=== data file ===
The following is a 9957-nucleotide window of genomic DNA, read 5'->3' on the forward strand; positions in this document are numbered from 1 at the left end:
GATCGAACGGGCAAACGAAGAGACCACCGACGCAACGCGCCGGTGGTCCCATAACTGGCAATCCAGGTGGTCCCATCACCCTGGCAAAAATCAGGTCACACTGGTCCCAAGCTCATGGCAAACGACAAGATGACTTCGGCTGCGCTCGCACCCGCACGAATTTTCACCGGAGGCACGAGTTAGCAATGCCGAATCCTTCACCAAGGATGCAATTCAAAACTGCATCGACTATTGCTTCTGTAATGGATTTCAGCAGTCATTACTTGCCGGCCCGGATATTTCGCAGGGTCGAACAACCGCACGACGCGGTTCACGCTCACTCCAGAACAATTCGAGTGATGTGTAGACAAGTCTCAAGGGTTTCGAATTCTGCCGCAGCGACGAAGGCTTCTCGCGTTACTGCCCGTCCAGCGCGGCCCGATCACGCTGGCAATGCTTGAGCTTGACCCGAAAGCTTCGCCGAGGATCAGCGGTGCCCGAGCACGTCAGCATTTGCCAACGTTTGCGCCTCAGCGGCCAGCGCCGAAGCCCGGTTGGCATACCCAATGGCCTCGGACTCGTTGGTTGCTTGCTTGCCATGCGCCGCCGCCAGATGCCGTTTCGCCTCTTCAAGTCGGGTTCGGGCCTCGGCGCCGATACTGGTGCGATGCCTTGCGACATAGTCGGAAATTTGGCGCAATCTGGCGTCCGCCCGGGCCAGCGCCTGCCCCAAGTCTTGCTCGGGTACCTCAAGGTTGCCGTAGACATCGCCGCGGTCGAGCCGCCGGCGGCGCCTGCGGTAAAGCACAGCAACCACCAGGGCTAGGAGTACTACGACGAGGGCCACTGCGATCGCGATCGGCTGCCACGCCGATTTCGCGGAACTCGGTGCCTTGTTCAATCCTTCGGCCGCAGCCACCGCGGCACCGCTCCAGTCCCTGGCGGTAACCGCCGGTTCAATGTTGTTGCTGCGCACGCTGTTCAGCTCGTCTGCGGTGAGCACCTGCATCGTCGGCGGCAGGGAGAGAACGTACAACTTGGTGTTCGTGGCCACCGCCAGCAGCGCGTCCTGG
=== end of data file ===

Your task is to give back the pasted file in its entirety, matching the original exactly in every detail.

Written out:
The following is a 9957-nucleotide window of genomic DNA, read 5'->3' on the forward strand; positions in this document are numbered from 1 at the left end:
GATCGAACGGGCAAACGAAGAGACCACCGACGCAACGCGCCGGTGGTCCCATAACTGGCAATCCAGGTGGTCCCATCACCCTGGCAAAAATCAGGTCACACTGGTCCCAAGCTCATGGCAAACGACAAGATGACTTCGGCTGCGCTCGCACCCGCACGAATTTTCACCGGAGGCACGAGTTAGCAATGCCGAATCCTTCACCAAGGATGCAATTCAAAACTGCATCGACTATTGCTTCTGTAATGGATTTCAGCAGTCATTACTTGCCGGCCCGGATATTTCGCAGGGTCGAACAACCGCACGACGCGGTTCACGCTCACTCCAGAACAATTCGAGTGATGTGTAGACAAGTCTCAAGGGTTTCGAATTCTGCCGCAGCGACGAAGGCTTCTCGCGTTACTGCCCGTCCAGCGCGGCCCGATCACGCTGGCAATGCTTGAGCTTGACCCGAAAGCTTCGCCGAGGATCAGCGGTGCCCGAGCACGTCAGCATTTGCCAACGTTTGCGCCTCAGCGGCCAGCGCCGAAGCCCGGTTGGCATACCCAATGGCCTCGGACTCGTTGGTTGCTTGCTTGCCATGCGCCGCCGCCAGATGCCGTTTCGCCTCTTCAAGTCGGGTTCGGGCCTCGGCGCCGATACTGGTGCGATGCCTTGCGACATAGTCGGAAATTTGGCGCAATCTGGCGTCCGCCCGGGCCAGCGCCTGCCCCAAGTCTTGCTCGGGTACCTCAAGGTTGCCGTAGACATCGCCGCGGTCGAGCCGCCGGCGGCGCCTGCGGTAAAGCACAGCAACCACCAGGGCTAGGAGTACTACGACGAGGGCCACTGCGATCGCGATCGGCTGCCACGCCGATTTCGCGGAACTCGGTGCCTTGTTCAATCCTTCGGCCGCAGCCACCGCGGCACCGCTCCAGTCCCTGGCGGTAACCGCCGGTTCAATGTTGTTGCTGCGCACGCTGTTCAGCTCGTCTGCGGTGAGCACCTGCATCGTCGGCGGCAGGGAGAGAACGTACAACTTGGTGTTCGTGGCCACCGCCAGCAGCGCGTCCTGG